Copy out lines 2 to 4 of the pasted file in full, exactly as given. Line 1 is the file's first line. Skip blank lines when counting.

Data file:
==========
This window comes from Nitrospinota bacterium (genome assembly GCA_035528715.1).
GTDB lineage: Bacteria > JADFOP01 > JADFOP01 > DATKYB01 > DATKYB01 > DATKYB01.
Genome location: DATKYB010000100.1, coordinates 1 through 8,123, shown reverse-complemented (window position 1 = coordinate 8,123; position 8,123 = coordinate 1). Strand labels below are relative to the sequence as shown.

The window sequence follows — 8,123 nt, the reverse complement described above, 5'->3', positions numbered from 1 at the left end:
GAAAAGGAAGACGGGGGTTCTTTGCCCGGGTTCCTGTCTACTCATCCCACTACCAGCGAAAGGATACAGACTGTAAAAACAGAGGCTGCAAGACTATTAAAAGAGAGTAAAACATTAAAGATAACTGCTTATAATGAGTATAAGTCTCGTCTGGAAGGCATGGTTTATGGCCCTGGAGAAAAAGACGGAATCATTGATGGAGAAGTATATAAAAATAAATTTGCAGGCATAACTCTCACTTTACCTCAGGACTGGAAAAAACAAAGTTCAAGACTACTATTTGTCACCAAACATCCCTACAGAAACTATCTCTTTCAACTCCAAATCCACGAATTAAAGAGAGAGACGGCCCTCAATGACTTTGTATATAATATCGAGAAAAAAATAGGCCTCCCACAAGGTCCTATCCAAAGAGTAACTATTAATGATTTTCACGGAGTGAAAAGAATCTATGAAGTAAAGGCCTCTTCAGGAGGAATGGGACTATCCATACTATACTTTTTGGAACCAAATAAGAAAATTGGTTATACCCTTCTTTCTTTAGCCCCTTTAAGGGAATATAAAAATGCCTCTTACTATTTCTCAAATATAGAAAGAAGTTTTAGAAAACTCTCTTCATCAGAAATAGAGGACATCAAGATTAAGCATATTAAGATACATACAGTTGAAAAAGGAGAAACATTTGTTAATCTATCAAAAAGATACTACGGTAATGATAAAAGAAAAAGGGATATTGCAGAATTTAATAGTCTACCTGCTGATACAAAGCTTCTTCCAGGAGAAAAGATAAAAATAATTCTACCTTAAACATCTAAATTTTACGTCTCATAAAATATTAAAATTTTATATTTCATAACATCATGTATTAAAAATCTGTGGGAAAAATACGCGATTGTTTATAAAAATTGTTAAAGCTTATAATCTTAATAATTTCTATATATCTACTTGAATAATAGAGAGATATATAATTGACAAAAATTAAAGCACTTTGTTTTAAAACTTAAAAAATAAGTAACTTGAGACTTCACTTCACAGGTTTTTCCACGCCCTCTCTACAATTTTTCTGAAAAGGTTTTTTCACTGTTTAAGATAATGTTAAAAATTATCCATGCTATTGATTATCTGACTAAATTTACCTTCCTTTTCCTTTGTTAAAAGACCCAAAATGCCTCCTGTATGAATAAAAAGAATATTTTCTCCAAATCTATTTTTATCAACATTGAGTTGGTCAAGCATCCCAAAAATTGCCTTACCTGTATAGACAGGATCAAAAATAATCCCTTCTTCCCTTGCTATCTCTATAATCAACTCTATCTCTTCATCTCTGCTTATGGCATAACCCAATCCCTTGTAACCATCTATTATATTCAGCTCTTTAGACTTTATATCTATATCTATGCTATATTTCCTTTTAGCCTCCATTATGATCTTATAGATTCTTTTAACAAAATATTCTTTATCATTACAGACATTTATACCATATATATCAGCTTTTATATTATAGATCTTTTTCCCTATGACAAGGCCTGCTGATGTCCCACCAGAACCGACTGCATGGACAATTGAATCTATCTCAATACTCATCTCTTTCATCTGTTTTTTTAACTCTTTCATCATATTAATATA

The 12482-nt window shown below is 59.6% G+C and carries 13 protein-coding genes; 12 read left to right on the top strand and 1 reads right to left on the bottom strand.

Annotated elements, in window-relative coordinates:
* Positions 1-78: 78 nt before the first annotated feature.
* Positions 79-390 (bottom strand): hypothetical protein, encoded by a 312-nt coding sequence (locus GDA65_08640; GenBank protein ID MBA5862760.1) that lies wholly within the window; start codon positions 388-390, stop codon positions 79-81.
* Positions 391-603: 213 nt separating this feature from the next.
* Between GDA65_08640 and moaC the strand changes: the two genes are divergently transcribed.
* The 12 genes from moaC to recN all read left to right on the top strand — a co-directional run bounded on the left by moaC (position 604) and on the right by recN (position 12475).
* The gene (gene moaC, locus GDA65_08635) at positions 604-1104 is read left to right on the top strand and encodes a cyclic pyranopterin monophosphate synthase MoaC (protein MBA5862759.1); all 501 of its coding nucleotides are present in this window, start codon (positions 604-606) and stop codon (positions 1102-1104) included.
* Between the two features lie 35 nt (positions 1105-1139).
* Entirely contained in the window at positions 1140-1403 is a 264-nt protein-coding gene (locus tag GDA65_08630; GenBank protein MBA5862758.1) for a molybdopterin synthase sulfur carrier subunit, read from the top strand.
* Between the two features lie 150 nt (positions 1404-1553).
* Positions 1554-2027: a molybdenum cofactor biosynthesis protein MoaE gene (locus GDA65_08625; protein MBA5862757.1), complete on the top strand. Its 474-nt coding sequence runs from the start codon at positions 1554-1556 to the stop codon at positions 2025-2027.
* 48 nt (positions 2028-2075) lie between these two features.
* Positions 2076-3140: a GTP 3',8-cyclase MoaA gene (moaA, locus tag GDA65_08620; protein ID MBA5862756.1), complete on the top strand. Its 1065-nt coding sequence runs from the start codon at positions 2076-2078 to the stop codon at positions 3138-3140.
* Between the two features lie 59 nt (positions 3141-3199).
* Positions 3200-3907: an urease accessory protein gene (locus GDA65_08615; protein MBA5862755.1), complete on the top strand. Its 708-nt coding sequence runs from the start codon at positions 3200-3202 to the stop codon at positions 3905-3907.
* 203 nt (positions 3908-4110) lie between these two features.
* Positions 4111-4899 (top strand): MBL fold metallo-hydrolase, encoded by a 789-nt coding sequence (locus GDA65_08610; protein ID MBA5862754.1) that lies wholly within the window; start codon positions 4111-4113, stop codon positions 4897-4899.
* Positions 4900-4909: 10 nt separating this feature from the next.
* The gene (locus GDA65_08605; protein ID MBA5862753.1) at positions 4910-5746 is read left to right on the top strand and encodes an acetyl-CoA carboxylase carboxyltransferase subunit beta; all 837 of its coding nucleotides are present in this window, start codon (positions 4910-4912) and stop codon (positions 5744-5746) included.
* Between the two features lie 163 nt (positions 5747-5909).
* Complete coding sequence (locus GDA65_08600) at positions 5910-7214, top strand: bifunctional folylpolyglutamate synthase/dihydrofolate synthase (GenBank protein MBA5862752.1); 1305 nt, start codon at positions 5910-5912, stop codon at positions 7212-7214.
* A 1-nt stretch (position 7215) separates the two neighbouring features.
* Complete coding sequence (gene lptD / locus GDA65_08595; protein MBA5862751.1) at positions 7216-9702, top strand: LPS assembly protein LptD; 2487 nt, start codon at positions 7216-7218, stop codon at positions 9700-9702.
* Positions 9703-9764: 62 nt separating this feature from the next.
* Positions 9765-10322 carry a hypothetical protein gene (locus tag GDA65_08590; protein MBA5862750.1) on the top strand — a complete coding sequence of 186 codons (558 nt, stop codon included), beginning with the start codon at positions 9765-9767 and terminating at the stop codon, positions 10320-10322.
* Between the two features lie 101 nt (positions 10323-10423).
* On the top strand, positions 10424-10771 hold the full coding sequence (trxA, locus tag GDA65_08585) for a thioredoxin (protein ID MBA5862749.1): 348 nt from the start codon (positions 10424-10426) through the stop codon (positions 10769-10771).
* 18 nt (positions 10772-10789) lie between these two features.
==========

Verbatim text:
GTDB lineage: Bacteria > JADFOP01 > JADFOP01 > DATKYB01 > DATKYB01 > DATKYB01.
Genome location: DATKYB010000100.1, coordinates 1 through 8,123, shown reverse-complemented (window position 1 = coordinate 8,123; position 8,123 = coordinate 1). Strand labels below are relative to the sequence as shown.

The window sequence follows — 8,123 nt, the reverse complement described above, 5'->3', positions numbered from 1 at the left end: